When an employee knows she’s skating on thin ice and may soon be fired, she’s likely to ponder the possibilities of filing a lawsuit. The probable first step: gathering up evidence she thinks will help her case. That may involve making copies of confidential information or downloading it from the company computer systems.
She may also record conversations in an effort to catch supervisors and others making statements that could bolster a lawsuit later.
Employers don’t have to tolerate this. If you have a good policy that protects confidential information and forbids secret recordings, you can terminate the employee as soon as you find out what she did. Simply put, surreptitiously gathering evidence in violation of your rules isn’t protected activity and can’t be the basis for a subsequent retaliation lawsuit.
Recent case: Chyrianne, who is black, was a very successful medical device sales representative. Working on just one account in Florida, she earned more than $300,000 and won praise as a high-performance employee. When she heard about an opening in Ohio, she applied and moved.
At first, Chyrianne was assigned to a lucrative account. Then the account was pulled and her income fell. She was placed on a performance improvement plan (PIP) when her sales declined.
She suspected race bias or some other form of discrimination and filed an EEOC complaint. Among her claims was that the PIP was retaliation for complaining about discrimination and was an effort to set her up for failure. She pointed out that no white men lost part of their territories.
Chyrianne decided to play detective and started secretly recording conversations between herself and customers, such as doctors. She also recorded conversations with company employees. During one recorded conversation, Chyrianne was told not to discuss her ongoing pay dispute with customers. Around the same time, she learned that company policy forbade secret recordings.
The original EEOC action was pending and still in the discovery phase when Chyrianne’s employer found out about the recordings. It reviewed the recordings and determined making them violated company rules. At the same time, it concluded that she also hadn’t completed her performance improvement plan. It terminated her, citing both reasons.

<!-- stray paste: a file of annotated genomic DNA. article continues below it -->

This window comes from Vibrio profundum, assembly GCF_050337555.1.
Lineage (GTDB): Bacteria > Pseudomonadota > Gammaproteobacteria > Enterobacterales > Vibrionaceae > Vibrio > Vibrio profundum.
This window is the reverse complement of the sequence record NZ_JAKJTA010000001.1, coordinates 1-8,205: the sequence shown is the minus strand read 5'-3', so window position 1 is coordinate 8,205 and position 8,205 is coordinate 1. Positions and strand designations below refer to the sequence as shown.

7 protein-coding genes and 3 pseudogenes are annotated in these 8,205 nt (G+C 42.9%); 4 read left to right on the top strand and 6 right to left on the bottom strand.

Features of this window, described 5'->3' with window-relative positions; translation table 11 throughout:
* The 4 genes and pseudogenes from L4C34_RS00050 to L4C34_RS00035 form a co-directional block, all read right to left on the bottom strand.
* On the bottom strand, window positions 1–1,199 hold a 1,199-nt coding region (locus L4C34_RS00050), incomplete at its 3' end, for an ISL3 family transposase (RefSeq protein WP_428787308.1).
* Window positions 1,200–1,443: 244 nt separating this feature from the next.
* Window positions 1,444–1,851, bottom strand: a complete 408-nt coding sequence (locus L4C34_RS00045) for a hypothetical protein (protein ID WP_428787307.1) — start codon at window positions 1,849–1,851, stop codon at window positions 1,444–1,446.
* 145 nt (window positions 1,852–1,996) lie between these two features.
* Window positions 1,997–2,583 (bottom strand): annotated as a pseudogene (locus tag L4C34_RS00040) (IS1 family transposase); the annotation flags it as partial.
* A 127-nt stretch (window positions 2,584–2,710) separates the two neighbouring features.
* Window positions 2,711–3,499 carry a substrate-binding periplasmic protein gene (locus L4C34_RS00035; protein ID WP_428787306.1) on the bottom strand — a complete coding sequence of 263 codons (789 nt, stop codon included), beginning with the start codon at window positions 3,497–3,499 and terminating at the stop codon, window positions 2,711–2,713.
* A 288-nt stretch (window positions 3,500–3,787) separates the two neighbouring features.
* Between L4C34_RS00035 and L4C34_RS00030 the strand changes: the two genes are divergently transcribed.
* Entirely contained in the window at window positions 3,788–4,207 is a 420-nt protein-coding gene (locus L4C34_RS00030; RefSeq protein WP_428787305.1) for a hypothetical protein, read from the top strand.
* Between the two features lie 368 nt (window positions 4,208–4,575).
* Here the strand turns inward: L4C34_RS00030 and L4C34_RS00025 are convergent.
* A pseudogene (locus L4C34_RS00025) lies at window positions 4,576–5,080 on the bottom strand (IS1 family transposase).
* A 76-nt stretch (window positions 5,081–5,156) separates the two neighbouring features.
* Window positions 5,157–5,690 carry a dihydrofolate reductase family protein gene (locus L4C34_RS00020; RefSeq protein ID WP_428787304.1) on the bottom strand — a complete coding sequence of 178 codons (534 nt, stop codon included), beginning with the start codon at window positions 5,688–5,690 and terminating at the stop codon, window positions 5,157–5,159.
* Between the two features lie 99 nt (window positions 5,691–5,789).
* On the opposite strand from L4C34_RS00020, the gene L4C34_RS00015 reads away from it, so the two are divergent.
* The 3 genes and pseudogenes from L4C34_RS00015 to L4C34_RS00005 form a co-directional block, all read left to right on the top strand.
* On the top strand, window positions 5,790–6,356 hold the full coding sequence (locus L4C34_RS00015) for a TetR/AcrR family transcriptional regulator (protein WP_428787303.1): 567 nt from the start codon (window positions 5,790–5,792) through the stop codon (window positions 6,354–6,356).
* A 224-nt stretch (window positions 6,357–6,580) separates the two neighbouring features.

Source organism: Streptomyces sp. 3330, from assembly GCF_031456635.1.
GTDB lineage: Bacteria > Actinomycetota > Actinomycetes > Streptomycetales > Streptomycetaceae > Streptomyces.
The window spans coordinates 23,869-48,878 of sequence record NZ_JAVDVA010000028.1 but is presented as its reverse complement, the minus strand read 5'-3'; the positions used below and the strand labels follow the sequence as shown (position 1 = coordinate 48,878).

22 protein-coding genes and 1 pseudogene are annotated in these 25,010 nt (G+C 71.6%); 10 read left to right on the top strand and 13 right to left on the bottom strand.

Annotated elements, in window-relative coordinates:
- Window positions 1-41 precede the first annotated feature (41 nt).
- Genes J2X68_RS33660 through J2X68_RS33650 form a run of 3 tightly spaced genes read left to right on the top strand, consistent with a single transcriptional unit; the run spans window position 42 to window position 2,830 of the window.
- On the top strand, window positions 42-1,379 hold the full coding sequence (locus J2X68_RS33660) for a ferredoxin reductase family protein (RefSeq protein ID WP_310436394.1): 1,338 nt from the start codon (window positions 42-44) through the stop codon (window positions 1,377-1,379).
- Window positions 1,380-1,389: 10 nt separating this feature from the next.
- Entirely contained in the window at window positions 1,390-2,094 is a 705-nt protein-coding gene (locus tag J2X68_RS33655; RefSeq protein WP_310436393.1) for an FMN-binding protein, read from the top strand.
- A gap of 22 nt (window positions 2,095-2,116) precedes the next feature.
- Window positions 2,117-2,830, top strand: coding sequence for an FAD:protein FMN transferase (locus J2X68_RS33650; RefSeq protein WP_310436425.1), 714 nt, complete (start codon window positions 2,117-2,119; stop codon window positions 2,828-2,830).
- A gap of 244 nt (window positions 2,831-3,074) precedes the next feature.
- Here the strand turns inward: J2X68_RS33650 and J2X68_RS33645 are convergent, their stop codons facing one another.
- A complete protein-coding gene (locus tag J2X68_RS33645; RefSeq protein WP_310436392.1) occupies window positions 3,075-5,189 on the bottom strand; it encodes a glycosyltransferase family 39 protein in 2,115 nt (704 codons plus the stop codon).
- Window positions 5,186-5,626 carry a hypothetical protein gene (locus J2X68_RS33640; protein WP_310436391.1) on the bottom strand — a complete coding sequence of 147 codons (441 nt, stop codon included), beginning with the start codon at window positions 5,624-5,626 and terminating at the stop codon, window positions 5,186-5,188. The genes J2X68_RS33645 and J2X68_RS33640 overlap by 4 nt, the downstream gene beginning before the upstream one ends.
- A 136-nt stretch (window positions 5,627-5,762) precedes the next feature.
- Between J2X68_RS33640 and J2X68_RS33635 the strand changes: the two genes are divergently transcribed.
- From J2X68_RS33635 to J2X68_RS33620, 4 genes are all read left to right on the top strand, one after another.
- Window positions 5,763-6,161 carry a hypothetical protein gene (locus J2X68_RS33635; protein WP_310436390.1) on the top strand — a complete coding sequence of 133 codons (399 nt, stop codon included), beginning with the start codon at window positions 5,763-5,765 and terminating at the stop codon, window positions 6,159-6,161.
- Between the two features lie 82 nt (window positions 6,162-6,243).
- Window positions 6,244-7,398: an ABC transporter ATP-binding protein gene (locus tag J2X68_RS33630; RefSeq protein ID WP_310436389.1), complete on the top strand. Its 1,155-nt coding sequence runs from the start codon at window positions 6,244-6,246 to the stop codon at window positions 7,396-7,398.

Chyrianne then added retaliation to her claims, arguing that the very act of recording conversations she could use as evidence of discrimination was a separate protected activity.
The court disagreed. It said the employer was within its rights to fire Chyrianne for her evidence-gathering activities, even if she could show she was unfairly placed on the PIP. The court said failing to complete the PIP was a legitimate unrelated and justified reason for her eventual termination. (Jones v. St. Jude Medical, et al., No. 11-4211, 6th Cir., 2012)
Final note: In this case, the employer dodged liability largely because the employee did something that justified her termination.
Include a no-unauthorized-recording rule in your electronic communications policies. Clearly state that employees may not record any conversation without permission from all participants. You may also want to remind employees that in some states, secretly recording conversations is a felony.
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- Changing company name doesn't end legal liability
- Keep records from unemployment comp case --you might need them later if employee sues
- Avoid shifting explanations for termination